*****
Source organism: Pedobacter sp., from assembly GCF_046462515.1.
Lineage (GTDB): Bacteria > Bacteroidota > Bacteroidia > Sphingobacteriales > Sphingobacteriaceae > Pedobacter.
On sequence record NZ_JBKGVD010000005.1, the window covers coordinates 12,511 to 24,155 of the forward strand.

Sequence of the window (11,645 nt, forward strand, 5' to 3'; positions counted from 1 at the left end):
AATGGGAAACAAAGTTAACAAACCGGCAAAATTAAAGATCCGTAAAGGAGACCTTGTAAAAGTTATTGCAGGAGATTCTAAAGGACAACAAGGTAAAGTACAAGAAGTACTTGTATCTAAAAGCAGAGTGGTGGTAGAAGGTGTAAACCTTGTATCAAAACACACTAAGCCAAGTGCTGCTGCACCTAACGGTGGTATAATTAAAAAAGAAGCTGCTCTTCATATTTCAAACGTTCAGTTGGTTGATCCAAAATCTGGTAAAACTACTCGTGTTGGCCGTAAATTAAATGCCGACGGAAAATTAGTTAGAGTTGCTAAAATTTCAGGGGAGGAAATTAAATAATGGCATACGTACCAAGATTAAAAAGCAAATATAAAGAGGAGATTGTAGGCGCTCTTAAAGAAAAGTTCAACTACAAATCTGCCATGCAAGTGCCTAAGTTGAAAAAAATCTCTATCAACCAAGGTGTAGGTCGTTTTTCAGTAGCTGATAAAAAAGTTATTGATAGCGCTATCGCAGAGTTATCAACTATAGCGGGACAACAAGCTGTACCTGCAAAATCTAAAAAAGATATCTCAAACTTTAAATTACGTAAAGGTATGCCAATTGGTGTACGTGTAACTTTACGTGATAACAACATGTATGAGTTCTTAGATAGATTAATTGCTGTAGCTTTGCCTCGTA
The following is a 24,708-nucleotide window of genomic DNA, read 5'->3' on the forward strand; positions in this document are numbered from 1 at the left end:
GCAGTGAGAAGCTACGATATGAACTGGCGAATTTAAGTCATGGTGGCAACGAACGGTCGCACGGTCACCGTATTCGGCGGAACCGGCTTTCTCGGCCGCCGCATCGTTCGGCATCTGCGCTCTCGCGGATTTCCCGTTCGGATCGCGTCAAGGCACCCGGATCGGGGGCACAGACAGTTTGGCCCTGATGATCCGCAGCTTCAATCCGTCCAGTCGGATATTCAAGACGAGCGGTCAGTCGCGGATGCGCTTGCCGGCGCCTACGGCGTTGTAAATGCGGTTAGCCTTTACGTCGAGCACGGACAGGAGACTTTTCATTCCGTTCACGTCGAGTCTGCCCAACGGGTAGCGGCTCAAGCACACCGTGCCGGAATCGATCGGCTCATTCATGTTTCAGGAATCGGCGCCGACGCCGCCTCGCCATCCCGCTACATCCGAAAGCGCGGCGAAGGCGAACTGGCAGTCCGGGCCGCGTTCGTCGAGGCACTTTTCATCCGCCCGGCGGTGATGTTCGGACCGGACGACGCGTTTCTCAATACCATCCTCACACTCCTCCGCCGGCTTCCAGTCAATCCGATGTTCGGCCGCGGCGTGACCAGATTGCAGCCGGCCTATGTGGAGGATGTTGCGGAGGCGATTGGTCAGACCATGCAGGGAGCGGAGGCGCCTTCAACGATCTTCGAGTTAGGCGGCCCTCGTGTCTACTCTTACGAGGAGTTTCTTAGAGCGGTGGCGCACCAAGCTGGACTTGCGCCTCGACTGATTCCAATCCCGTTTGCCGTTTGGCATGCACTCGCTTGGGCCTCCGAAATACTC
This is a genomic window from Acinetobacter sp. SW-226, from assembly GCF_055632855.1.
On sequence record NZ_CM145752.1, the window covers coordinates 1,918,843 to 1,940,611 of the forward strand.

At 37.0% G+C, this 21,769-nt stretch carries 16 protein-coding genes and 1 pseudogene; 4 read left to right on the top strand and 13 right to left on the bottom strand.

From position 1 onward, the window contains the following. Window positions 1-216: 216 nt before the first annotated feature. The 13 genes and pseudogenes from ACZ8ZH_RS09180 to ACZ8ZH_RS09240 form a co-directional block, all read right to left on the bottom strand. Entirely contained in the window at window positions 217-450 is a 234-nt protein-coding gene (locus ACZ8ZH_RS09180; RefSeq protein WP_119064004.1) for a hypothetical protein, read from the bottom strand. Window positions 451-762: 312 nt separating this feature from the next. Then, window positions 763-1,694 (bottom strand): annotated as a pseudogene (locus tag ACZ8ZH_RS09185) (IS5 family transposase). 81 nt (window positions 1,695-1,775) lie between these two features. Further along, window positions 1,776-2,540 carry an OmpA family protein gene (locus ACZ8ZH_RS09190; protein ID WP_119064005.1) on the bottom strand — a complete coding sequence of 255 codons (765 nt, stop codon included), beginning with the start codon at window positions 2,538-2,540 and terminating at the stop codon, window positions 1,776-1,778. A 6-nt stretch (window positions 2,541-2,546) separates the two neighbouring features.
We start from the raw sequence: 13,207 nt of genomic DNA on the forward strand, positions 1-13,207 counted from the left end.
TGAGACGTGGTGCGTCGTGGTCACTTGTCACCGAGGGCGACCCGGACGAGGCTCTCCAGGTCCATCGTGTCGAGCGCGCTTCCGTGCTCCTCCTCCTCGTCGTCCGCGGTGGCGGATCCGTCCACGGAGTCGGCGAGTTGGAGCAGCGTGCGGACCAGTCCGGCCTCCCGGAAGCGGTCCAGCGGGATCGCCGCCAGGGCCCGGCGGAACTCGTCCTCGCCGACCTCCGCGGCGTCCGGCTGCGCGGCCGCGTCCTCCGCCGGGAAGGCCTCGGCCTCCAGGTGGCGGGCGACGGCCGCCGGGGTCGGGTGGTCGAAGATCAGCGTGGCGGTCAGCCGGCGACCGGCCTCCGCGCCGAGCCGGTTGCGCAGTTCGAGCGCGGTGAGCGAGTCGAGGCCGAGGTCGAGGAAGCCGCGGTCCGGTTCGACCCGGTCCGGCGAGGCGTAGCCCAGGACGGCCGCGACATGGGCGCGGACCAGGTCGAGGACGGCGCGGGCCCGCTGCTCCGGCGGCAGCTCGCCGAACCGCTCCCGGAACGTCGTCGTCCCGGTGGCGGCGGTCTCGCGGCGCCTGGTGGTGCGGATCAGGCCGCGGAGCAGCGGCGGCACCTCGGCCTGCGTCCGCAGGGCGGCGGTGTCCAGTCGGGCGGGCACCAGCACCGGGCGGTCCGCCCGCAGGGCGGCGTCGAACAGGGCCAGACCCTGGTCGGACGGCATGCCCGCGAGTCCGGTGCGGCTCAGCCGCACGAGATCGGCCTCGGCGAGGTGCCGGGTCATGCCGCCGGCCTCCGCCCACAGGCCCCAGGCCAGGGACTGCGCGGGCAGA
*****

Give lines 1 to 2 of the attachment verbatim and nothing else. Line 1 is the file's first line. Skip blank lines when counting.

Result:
Source organism: Pedobacter sp., from assembly GCF_046462515.1.
Lineage (GTDB): Bacteria > Bacteroidota > Bacteroidia > Sphingobacteriales > Sphingobacteriaceae > Pedobacter.